George Aye on “Understanding Power and Privilege in Design”

“For all the talk about being human-centered, one very human factor often gets overlooked — a basic understanding of how power operates in relationships between people.” — George Aye, “Design Education’s Big Gap: Understanding the Role of Power”

How am I contributing to the world—good or bad—as a designer? Who am I? Where do I draw my power? George Aye, co-founder of the Greater Good Studio, posed these questions and many others.

The Service Design Network New York Chapter hosted George for a (virtual) Meetup on “Understanding Power and Privilege.” We could have discussed the topic for hours; you can read the highlights in 6 minutes.

Human-Centered Design Is Not Inherently Good

It’s easy to assume human centered design is good for humans. George Aye pointed out several examples of where that wasn’t the case, from his former projects representing conflicts of interest to the e-cigarette company JUUL.

We have a limited view of what good design is. When good design is defined by corporate and economic goals, instead of social goals, a product like JUUL exists.

3 Principles for Good Design

After practice with 100+ projects in his studio over 9 years with an exclusive focus on complex social issues, George overcame his conventional design training to recognize the following 3 Principles of Good Design. The principles are drawn from adjacent fields that are equally obsessed with humans and their behaviors: anthropology, social work, and organizing.

 
Two columns of slides contrasting George Aye’s training view on good design versus how he now defines good design
 
  • Good design…honors reality. George Aye shared that so many people today don’t have the luxury of fast-forwarding to the future. Designers are often trained to look to the future which is hip and novel. In honoring reality, it means valuing lived experience as much as we value learned experience. The former is discounted while the latter is elevated.
  • Good design…creates ownership. This principle comes from knowing that people adopt the change they are a part of making. As designers, this means we can’t hold onto control and attribution. Instead, we need to transfer ownership to the beginning, not the end of a project.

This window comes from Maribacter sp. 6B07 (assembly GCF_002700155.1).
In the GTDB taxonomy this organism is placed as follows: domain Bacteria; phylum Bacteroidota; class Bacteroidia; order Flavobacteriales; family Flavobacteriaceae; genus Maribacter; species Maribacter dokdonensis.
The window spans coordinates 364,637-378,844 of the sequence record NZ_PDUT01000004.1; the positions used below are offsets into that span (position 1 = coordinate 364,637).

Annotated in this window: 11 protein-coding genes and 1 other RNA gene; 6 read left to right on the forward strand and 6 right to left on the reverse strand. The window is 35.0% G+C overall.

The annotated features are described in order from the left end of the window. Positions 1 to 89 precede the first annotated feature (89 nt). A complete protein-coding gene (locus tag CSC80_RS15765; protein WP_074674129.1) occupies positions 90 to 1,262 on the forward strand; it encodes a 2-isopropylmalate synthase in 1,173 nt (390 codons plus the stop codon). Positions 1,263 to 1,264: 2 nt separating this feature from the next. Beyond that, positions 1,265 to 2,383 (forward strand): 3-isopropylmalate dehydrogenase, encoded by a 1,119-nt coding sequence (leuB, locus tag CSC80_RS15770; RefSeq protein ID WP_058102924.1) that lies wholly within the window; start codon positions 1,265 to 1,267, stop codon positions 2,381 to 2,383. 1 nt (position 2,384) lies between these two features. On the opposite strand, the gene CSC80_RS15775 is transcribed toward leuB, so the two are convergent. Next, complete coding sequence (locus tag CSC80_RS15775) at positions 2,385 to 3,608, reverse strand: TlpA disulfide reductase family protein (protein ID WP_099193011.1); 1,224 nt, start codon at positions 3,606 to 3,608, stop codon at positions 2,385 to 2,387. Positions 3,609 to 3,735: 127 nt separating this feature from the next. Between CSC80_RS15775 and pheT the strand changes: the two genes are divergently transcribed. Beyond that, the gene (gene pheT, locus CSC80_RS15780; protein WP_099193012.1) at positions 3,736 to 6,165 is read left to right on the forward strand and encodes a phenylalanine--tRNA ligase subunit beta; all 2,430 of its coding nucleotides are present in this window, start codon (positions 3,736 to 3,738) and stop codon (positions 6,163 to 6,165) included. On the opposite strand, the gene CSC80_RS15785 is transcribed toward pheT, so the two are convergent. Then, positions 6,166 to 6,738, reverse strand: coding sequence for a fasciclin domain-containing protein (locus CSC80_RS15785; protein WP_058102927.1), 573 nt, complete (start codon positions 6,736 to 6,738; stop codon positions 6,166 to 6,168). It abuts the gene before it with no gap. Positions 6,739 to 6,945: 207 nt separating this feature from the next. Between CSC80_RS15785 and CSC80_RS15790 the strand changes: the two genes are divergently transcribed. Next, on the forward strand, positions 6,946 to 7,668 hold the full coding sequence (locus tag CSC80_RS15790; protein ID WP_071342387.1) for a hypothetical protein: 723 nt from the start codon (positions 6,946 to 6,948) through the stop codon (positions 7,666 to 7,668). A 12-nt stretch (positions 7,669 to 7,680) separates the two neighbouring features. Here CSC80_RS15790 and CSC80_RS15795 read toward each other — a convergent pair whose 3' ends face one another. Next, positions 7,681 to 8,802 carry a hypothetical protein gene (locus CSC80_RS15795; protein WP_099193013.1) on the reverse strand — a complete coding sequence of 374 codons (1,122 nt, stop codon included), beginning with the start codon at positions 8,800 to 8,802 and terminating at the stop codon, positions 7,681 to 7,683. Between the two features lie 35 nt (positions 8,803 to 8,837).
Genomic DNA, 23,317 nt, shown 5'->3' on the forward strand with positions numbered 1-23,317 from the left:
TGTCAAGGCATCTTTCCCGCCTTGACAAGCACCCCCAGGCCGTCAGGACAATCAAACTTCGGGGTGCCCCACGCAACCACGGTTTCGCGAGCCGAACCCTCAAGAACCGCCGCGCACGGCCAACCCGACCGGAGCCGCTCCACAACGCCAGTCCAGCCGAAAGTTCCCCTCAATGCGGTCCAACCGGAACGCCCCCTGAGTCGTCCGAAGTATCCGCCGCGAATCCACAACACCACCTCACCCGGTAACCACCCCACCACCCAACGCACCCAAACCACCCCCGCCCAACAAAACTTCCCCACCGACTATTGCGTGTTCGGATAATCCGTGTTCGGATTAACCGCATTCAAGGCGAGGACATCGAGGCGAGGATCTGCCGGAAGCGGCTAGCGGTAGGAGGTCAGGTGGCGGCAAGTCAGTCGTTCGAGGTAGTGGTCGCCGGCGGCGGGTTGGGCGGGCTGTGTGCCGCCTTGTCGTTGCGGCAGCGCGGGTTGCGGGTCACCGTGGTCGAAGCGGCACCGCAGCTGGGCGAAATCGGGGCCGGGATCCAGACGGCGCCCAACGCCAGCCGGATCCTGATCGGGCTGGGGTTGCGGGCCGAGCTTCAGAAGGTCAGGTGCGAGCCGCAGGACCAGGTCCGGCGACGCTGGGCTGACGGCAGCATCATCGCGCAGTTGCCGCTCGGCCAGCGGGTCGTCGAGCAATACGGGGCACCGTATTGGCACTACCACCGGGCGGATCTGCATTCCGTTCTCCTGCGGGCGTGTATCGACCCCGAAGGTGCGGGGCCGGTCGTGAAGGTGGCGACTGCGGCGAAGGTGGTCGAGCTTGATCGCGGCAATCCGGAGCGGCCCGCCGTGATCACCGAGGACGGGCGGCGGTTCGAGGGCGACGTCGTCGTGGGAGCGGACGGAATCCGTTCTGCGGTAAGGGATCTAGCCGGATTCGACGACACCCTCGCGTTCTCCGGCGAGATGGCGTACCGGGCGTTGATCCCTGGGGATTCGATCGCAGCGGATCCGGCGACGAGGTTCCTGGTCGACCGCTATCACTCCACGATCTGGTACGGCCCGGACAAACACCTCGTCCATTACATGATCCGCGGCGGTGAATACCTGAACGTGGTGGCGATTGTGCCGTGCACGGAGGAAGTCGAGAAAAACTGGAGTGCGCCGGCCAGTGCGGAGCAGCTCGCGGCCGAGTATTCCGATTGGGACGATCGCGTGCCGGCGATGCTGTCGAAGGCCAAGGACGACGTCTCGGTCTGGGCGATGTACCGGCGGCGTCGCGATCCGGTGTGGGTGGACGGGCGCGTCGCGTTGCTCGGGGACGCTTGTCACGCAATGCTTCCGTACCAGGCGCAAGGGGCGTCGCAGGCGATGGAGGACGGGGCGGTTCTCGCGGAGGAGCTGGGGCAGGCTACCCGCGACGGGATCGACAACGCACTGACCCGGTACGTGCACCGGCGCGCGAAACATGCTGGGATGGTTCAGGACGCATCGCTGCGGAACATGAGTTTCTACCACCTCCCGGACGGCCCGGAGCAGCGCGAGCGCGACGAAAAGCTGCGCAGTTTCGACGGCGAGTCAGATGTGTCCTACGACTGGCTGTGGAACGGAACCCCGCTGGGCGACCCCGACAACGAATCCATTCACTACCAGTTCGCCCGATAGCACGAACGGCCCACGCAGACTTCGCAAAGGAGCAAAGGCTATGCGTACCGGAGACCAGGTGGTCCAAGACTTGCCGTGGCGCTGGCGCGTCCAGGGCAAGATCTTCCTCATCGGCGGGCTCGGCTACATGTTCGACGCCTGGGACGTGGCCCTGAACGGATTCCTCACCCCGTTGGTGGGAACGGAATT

• Good design…builds power. At George’s studio, they look for ways to distribute power they have, redistribute power to those who have less of it and are conscious of where power lies at any moment. He believes designers tend to lack an understanding of power because schools don’t engage in discussions around it. Generally designers are beholden to clients due to the nature of professional services. To discuss power would mean discussing clients. While discussions of clients comfortably include payment, we haven’t been discussing whether we should work with a client. Nor do we discuss how to disrupt that relationship.

Power + Power Asymmetry

George Aye defines power as “the ability to affect an outcome.” He discussed how we often think about of power on a systems level instead of the level where intimate conversations happen 1:1.

“If you’ve ever said out loud, ‘I wish this was true’ and it happens, that’s kind of a measure of how much power you have. If on the other hand you’ve said something and it didn’t happen, that’s a measure of how little power you have at that moment. So it changes.”

Power is often lopsided which is why George prefers to discuss the asymmetry of it rather than the dynamics of it. It’s even visually more helpful enabling you to see who is on the wide end and the sharp end.

 
Image of triangle pointing to the right where those with power sit on the wide end and those with less on the sharp end.